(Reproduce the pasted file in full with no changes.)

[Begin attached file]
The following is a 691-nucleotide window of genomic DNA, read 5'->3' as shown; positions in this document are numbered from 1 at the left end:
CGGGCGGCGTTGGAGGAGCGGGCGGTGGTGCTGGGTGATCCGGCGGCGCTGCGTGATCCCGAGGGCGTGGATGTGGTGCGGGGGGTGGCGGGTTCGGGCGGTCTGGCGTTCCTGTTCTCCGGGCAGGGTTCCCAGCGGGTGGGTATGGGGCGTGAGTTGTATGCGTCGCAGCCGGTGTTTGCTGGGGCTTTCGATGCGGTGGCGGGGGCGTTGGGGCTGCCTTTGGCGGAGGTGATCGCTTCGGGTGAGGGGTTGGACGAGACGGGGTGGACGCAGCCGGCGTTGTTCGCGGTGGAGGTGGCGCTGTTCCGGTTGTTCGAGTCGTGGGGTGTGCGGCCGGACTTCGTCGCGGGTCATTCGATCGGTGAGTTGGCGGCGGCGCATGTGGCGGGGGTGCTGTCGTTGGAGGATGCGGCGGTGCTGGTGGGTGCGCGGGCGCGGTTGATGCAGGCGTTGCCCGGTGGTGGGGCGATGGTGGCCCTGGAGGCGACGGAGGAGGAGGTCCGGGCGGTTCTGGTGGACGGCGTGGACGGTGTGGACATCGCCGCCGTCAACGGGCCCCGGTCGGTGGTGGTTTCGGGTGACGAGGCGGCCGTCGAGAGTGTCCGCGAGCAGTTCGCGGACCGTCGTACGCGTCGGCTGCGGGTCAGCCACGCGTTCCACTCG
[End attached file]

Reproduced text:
The following is a 691-nucleotide window of genomic DNA, read 5'->3' as shown; positions in this document are numbered from 1 at the left end:
CGGGCGGCGTTGGAGGAGCGGGCGGTGGTGCTGGGTGATCCGGCGGCGCTGCGTGATCCCGAGGGCGTGGATGTGGTGCGGGGGGTGGCGGGTTCGGGCGGTCTGGCGTTCCTGTTCTCCGGGCAGGGTTCCCAGCGGGTGGGTATGGGGCGTGAGTTGTATGCGTCGCAGCCGGTGTTTGCTGGGGCTTTCGATGCGGTGGCGGGGGCGTTGGGGCTGCCTTTGGCGGAGGTGATCGCTTCGGGTGAGGGGTTGGACGAGACGGGGTGGACGCAGCCGGCGTTGTTCGCGGTGGAGGTGGCGCTGTTCCGGTTGTTCGAGTCGTGGGGTGTGCGGCCGGACTTCGTCGCGGGTCATTCGATCGGTGAGTTGGCGGCGGCGCATGTGGCGGGGGTGCTGTCGTTGGAGGATGCGGCGGTGCTGGTGGGTGCGCGGGCGCGGTTGATGCAGGCGTTGCCCGGTGGTGGGGCGATGGTGGCCCTGGAGGCGACGGAGGAGGAGGTCCGGGCGGTTCTGGTGGACGGCGTGGACGGTGTGGACATCGCCGCCGTCAACGGGCCCCGGTCGGTGGTGGTTTCGGGTGACGAGGCGGCCGTCGAGAGTGTCCGCGAGCAGTTCGCGGACCGTCGTACGCGTCGGCTGCGGGTCAGCCACGCGTTCCACTCG